Virginia is distinguished for the unusual proportion of eminent men she has given to the services of our common country. WASHINGTON, the General; JEFFERSON, the Statesman; and HENRY, the Orator of the American revolution, were Virginians; and prior to the election of Buchanan, half of the presidents of the United States—seven out of fourteen-were born on her venerated soil. It is, therefore, a natural result that the sentiment of state pride, justly founded on the achievements of her sons, should be a peculiar characteristic of her people.
Virginia is bounded N. by Pennsylvania; on the N. E. by the Potomac, which separates it from Maryland; on the E. by the waters of Chesa
peake Bay and the Atlantic Ocean; on the S. by North Carolina and a part of Tennessee; on the W. by Kentucky, and on the N. W. by Ohio. It lies between lat. 36° 33' and 40° 43' north, and extends 75° 25' to 83° 40' of west longitude. Its length from east to west is 370 miles; its greatest breadth 200, and its exact area is officially stated at 61,352 square miles.
The surface of the state is greatly diversified, insomuch that those familiar with its topography have considered its soil and climate under several distinct zones or divisions. The eastern section is generally a low country, with a soil partly sandy and partly alluvial, abounding in swamps and unproductive tracts; and toward the sea-coast and along the margin of rivers, noted for the prevalence of fatal epidemics during the season extending from August to October. From the head of tide-waters, the hilly and mountainous district commences. In this region the soil becomes more fertile and the climate more genial. Across this portion of the state stretch the widest bases of the towering Alleghanies, "the spine or back bone of the country.” Between the numerous ridges of these mountains are extensive and beautiful valleys, having a soil of the richest quality, a healthy and delightful climate, and the most picturesque and magnificent natural scenery. Beyond these lofty eminences lies a third section, extending to the Ohio River in one direction, and to the Cumberland Mountains in another. This likewise is an elevated and broken region, less fertile than the middle section, but having pure water and a healthy atmosphere.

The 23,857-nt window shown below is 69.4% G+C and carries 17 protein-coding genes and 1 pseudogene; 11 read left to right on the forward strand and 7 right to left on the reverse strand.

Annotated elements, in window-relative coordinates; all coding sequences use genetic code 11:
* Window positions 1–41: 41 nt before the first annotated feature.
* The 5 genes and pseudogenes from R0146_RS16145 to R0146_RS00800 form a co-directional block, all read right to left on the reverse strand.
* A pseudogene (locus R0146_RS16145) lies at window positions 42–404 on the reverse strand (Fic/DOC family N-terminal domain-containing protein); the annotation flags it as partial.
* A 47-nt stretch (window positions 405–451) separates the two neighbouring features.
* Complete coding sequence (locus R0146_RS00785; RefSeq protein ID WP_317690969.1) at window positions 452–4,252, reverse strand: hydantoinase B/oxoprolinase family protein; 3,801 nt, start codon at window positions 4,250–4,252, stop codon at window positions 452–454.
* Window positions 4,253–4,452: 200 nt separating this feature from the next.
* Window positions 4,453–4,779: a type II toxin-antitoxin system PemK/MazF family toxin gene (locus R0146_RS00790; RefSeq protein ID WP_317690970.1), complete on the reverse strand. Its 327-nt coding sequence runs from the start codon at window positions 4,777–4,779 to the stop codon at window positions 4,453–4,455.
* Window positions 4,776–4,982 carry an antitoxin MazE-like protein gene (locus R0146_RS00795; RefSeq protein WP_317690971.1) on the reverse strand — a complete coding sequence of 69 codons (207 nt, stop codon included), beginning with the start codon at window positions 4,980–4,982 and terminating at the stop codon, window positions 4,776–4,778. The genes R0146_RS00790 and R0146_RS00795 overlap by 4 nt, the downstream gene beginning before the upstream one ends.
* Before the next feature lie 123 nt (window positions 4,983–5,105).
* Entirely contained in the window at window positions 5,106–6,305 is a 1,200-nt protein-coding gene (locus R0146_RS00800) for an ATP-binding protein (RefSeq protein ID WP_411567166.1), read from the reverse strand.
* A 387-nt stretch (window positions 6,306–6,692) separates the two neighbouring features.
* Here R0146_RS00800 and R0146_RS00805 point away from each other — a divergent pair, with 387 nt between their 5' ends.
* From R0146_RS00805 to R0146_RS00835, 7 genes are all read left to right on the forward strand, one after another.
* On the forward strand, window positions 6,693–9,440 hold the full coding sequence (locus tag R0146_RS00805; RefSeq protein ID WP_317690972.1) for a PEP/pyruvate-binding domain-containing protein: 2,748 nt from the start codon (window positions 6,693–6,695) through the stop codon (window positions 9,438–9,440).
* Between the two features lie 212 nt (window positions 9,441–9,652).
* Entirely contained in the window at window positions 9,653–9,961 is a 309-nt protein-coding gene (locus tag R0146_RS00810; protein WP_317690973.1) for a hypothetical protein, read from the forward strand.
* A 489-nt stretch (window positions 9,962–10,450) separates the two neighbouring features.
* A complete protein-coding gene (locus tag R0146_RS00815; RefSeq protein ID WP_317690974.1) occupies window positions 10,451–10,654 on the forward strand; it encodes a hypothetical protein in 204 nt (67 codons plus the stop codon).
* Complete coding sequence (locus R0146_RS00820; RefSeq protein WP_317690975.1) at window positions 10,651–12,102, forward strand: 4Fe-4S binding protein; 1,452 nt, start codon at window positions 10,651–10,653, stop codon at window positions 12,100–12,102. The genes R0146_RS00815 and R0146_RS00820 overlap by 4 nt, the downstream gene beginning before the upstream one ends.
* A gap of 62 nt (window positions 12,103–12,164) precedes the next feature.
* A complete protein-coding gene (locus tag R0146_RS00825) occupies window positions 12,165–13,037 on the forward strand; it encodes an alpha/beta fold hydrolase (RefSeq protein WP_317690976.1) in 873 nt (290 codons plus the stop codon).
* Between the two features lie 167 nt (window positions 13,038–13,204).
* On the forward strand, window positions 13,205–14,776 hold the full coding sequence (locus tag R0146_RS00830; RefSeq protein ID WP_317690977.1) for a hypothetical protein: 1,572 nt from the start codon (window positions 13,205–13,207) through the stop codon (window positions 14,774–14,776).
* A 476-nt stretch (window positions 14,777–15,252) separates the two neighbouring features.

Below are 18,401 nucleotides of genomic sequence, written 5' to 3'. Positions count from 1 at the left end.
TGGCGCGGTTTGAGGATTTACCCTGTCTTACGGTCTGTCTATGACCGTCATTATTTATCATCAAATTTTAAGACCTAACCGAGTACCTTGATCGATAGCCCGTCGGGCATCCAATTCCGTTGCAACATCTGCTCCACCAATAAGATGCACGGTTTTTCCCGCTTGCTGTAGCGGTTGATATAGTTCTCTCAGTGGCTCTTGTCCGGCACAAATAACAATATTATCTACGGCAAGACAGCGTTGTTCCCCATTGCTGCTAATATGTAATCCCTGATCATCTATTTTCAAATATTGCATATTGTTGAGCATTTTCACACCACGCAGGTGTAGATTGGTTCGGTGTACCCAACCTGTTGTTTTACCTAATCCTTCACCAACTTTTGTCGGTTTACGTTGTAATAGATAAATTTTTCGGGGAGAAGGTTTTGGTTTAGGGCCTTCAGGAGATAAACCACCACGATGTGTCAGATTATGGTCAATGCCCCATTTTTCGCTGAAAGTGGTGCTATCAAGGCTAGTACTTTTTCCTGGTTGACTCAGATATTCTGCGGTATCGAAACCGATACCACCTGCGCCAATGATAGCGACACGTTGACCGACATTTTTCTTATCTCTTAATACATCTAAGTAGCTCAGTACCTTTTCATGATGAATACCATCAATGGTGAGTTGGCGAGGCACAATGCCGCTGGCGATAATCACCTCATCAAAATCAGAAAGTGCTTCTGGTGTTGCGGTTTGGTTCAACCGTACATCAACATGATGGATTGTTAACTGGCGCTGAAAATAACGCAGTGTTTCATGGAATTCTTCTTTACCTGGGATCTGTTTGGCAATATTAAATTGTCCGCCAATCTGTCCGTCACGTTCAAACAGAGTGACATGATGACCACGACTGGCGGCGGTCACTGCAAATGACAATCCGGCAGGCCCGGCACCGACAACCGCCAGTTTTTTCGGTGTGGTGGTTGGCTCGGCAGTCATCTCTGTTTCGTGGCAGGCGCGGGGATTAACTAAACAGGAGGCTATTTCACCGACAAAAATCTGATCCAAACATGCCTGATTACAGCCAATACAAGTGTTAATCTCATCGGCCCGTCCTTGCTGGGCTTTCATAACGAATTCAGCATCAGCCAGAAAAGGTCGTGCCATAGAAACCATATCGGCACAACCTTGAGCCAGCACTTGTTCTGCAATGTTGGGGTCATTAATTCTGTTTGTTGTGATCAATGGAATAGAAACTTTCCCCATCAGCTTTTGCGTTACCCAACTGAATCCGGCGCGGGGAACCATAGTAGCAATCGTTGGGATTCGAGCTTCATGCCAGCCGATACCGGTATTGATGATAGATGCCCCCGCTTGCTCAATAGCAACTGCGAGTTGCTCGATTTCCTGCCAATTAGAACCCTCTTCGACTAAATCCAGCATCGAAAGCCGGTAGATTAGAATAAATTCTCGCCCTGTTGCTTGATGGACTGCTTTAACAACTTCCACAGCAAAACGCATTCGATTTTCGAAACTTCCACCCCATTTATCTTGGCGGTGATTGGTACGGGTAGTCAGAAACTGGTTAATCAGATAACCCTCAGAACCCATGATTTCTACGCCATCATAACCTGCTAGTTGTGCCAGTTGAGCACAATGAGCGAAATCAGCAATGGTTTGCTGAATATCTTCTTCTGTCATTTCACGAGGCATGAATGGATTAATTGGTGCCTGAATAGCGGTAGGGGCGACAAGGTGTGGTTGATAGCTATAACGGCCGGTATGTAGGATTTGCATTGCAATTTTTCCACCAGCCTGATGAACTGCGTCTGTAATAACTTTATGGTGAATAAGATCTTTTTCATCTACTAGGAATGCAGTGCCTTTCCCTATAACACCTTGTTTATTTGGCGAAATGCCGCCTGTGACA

No state in the Union has within its limits such a variety of soil, climate and productions as Virginia. The chief agricultural productions are Indian corn, tobacco and wheat. In the culture of tobacco, Virginia has surpassed all other states of the Union. She is also rich in mineral resources : vast fields of bituminous coal abound in the vicinity of Richmond, on the North Potomac, and west of the Alleghany Mountains; large beds of anthracite coal lie beyond the Great Valley. Valuable mines of iron, copper, gold, salt, and many other minerals, are found within her borders. In the middle section of the state, numerous medicinal springs abound, which attract many visitors. In 1790, Virginia was the most populous state in the Union, numbering. 748,308 inhabitants; in 1830 it had 1,211,405; in 1850, 1,421,661, of whom 895,274 were whites, 53,829 free colored, and 472,528 slaves. •